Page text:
The Paris Agreement has aspirational goals of limiting temperature rise that won’t be met by current commitments. That difference could make the world another degree warmer and considerably more prone to extreme weather.
Rising seas pose a near-term threat to Pacific island communities who rely on marine populations for food and industry. Larry Crowder and Elena Finkbeiner discuss how these communities might be able to adapt.
Two of the most rapidly changing glaciers in Antarctica, which are leading contributors to sea-level rise, may behave as an interacting system rather than separate entities, according to a new analysis of radar data.
An international research team reports that the increase in global carbon dioxide emissions from fossil fuels has resumed after a 3-year respite and may increase again next year. Despite the findings, improved energy efficiency and a booming renewables market provide signs of hope.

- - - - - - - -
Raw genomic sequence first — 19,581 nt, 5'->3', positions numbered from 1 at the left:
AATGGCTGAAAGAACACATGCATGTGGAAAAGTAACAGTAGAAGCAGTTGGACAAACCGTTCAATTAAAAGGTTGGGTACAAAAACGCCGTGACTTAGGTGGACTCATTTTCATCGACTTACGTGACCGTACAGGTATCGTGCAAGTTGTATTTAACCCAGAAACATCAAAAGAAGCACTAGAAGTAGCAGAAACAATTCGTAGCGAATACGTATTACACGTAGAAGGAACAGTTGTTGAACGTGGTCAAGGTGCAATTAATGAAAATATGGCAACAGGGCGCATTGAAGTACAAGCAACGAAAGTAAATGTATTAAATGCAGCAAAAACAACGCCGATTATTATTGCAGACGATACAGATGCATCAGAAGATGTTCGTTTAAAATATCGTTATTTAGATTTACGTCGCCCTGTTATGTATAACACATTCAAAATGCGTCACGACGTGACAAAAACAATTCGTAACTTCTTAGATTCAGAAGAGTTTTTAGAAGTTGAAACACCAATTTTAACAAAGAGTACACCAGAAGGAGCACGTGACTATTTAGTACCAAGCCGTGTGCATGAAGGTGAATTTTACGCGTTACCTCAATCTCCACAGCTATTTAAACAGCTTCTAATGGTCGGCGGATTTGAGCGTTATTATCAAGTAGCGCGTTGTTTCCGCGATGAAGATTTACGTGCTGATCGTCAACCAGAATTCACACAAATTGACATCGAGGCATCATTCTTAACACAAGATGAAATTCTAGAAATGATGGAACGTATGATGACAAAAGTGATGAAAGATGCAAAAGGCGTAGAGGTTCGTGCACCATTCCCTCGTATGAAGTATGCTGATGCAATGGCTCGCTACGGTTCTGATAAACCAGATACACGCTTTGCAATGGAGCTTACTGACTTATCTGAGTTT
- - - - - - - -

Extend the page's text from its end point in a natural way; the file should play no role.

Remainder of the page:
Federal regulators have indicated they may open some marine national monuments to commercial fishing. Researchers who have studied these and adjacent areas discuss their value and the potential impacts of a change in protected status.
As the world continues to burn 100 million barrels of oil a day – a rate that is expected to continue for the next 50 years – Stanford Earth researchers are developing greener ways of extracting the oil and mitigating the resulting greenhouse gases.
With abundant data on plants, large animals and their activity, and carbon soil levels in the Amazon, Stanford research suggests that large animal diversity influences carbon stocks and contributes to climate change mitigation.